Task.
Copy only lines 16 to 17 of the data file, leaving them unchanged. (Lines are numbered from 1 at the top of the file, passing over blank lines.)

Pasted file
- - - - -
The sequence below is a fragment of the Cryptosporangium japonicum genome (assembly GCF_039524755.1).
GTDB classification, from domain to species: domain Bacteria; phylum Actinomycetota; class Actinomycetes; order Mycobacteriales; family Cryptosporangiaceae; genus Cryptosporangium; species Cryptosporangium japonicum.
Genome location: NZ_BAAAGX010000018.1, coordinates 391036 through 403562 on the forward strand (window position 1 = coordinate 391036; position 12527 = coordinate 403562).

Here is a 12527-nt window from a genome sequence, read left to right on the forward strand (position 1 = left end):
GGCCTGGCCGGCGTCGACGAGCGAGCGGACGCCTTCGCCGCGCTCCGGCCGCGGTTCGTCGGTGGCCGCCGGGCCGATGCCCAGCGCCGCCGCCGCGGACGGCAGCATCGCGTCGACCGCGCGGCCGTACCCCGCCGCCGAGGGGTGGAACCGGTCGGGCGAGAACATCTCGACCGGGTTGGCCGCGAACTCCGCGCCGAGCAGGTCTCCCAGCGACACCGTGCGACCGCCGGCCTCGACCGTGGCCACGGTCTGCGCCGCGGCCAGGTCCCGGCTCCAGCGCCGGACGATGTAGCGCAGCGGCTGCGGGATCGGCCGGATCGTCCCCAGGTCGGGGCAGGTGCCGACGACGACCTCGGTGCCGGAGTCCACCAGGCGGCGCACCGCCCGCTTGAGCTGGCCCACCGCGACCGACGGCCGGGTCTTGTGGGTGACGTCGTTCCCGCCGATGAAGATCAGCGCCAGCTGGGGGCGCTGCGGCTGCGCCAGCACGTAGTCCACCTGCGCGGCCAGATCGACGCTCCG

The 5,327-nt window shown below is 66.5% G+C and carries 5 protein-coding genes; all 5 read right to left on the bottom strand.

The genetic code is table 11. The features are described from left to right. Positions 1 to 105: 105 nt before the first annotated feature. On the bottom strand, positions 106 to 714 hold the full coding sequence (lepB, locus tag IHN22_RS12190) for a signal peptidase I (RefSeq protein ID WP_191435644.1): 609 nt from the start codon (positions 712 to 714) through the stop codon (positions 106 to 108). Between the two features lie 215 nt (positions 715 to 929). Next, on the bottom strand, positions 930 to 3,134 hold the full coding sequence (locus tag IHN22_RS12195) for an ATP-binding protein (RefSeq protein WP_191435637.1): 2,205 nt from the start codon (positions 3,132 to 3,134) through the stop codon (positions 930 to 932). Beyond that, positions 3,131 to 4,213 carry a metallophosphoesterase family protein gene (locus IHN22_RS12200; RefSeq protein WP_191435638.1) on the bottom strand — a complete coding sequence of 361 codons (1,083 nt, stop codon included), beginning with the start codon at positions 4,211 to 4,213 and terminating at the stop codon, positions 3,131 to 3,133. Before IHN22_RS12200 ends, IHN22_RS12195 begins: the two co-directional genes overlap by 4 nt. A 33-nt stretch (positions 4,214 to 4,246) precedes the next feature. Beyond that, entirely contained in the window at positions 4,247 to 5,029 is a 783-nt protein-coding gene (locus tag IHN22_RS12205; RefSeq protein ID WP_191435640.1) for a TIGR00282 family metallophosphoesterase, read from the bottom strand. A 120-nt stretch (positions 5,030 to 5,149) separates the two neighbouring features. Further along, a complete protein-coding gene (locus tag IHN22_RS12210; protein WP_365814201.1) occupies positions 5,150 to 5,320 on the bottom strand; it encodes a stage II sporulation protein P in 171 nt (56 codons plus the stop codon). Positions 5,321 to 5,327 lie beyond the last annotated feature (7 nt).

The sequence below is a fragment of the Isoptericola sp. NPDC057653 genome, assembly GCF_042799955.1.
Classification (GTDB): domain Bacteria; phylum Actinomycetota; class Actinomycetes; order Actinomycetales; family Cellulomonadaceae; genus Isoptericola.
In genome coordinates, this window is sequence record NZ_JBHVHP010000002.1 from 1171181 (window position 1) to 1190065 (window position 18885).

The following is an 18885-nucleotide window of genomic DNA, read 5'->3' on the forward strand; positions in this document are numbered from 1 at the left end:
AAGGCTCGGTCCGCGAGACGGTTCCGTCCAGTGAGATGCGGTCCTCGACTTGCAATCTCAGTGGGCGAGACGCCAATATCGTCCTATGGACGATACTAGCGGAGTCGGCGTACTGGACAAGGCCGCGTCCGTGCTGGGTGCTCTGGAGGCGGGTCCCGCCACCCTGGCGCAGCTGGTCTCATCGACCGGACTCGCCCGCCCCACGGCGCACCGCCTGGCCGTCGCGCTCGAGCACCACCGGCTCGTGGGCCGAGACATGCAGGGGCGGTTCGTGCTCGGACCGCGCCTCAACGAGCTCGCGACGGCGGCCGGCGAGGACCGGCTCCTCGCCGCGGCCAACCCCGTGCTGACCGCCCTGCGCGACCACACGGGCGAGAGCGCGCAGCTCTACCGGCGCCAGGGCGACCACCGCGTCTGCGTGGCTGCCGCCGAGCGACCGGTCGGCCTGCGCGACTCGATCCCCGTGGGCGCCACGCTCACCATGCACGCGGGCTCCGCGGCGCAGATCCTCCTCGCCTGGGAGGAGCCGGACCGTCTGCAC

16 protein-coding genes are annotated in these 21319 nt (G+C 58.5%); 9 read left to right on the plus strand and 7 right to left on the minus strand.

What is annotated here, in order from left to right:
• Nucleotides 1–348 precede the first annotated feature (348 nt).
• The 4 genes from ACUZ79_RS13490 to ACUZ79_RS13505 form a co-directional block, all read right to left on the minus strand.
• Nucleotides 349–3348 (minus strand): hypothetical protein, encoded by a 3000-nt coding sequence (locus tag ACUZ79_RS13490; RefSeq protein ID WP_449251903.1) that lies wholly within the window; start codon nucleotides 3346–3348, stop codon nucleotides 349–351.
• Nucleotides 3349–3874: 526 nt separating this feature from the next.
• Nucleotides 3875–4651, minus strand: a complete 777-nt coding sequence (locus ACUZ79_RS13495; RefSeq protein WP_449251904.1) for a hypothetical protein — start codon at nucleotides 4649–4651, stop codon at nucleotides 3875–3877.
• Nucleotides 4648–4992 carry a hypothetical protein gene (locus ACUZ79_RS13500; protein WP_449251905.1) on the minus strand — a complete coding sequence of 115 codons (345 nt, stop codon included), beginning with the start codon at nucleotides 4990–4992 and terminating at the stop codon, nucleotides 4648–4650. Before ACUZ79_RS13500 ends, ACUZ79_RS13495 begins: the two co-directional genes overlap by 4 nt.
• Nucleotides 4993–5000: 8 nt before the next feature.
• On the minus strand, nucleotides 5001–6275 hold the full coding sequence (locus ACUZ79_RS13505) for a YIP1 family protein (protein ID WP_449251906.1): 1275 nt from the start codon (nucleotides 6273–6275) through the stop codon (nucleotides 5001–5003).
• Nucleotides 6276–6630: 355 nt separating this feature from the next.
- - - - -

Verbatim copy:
• The 4 genes from ACUZ79_RS13490 to ACUZ79_RS13505 form a co-directional block, all read right to left on the minus strand.
• Nucleotides 349–3348 (minus strand): hypothetical protein, encoded by a 3000-nt coding sequence (locus tag ACUZ79_RS13490; RefSeq protein ID WP_449251903.1) that lies wholly within the window; start codon nucleotides 3346–3348, stop codon nucleotides 349–351.